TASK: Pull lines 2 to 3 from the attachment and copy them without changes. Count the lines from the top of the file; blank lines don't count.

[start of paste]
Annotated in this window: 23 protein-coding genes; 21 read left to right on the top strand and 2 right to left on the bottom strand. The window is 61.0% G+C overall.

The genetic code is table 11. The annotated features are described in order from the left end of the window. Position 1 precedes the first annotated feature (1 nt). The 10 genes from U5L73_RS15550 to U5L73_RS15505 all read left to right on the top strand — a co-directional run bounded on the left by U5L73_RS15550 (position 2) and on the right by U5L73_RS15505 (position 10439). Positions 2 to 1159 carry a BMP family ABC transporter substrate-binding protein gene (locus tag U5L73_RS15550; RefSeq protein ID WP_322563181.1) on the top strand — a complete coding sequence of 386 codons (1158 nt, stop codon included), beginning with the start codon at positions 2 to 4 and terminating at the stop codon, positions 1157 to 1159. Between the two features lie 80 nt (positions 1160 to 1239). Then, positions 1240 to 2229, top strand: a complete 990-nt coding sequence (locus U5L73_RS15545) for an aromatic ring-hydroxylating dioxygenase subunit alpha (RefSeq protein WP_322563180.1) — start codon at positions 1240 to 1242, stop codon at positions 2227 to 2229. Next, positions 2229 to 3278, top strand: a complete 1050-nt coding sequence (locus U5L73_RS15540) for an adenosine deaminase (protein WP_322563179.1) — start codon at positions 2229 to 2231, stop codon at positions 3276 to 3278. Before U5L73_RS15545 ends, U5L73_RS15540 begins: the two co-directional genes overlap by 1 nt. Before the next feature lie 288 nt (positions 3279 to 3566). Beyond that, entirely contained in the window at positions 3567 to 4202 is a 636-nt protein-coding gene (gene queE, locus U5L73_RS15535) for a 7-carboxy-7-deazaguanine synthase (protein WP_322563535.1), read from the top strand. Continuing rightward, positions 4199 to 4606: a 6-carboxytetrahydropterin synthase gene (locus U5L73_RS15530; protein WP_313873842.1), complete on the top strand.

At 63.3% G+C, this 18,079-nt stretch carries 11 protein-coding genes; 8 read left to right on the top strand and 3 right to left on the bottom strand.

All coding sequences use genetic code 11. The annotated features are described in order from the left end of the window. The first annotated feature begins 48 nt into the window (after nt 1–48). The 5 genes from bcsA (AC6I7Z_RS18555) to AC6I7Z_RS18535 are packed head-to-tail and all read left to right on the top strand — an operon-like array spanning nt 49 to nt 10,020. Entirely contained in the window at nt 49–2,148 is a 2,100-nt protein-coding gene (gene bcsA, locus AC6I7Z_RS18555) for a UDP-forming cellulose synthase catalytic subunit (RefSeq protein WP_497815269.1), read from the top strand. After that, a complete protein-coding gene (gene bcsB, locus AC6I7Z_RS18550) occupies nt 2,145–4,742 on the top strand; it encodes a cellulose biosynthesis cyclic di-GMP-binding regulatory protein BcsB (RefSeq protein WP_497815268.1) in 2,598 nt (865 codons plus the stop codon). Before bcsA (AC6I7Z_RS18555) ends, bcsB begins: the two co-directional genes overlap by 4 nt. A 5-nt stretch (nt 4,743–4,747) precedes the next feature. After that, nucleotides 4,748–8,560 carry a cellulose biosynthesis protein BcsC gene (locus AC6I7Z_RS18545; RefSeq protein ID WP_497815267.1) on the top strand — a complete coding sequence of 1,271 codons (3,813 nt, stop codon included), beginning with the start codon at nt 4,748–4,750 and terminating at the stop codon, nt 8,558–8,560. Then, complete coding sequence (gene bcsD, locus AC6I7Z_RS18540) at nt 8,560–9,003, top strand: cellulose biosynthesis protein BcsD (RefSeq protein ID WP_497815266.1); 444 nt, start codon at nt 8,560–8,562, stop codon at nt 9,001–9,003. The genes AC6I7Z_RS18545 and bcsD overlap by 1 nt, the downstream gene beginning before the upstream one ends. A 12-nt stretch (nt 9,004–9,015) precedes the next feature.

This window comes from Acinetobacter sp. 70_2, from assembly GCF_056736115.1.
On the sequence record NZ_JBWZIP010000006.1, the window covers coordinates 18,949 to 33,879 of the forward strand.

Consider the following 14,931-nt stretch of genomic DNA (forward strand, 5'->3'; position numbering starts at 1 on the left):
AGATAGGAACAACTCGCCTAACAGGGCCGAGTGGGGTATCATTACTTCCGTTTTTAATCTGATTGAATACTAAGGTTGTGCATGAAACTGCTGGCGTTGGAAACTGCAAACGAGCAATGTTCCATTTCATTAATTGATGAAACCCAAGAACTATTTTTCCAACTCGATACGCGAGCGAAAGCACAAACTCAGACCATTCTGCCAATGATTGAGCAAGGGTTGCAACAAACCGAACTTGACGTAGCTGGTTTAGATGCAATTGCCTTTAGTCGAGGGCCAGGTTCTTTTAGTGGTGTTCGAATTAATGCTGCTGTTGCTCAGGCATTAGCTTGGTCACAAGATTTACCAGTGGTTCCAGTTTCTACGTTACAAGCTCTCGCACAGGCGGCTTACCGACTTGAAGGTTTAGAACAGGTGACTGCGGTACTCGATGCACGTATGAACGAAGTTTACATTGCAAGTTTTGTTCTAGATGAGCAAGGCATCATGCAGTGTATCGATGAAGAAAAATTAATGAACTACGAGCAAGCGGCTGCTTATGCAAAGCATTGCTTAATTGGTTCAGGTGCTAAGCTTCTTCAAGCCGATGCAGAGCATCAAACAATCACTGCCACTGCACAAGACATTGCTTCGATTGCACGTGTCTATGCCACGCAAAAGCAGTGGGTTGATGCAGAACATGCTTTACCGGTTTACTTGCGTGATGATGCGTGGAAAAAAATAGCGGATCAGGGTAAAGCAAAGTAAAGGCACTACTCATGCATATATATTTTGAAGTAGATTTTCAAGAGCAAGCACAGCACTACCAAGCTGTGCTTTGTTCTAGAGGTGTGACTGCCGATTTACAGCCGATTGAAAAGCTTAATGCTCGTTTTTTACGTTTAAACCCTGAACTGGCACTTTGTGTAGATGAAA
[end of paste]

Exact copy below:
The genetic code is table 11. The annotated features are described in order from the left end of the window. Position 1 precedes the first annotated feature (1 nt). The 10 genes from U5L73_RS15550 to U5L73_RS15505 all read left to right on the top strand — a co-directional run bounded on the left by U5L73_RS15550 (position 2) and on the right by U5L73_RS15505 (position 10439). Positions 2 to 1159 carry a BMP family ABC transporter substrate-binding protein gene (locus tag U5L73_RS15550; RefSeq protein ID WP_322563181.1) on the top strand — a complete coding sequence of 386 codons (1158 nt, stop codon included), beginning with the start codon at positions 2 to 4 and terminating at the stop codon, positions 1157 to 1159. Between the two features lie 80 nt (positions 1160 to 1239). Then, positions 1240 to 2229, top strand: a complete 990-nt coding sequence (locus U5L73_RS15545) for an aromatic ring-hydroxylating dioxygenase subunit alpha (RefSeq protein WP_322563180.1) — start codon at positions 1240 to 1242, stop codon at positions 2227 to 2229. Next, positions 2229 to 3278, top strand: a complete 1050-nt coding sequence (locus U5L73_RS15540) for an adenosine deaminase (protein WP_322563179.1) — start codon at positions 2229 to 2231, stop codon at positions 3276 to 3278. Before U5L73_RS15545 ends, U5L73_RS15540 begins: the two co-directional genes overlap by 1 nt. Before the next feature lie 288 nt (positions 3279 to 3566). Beyond that, entirely contained in the window at positions 3567 to 4202 is a 636-nt protein-coding gene (gene queE, locus U5L73_RS15535) for a 7-carboxy-7-deazaguanine synthase (protein WP_322563535.1), read from the top strand. Continuing rightward, positions 4199 to 4606: a 6-carboxytetrahydropterin synthase gene (locus U5L73_RS15530; protein WP_313873842.1), complete on the top strand.

At 63.3% G+C, this 18,079-nt stretch carries 11 protein-coding genes; 8 read left to right on the top strand and 3 right to left on the bottom strand.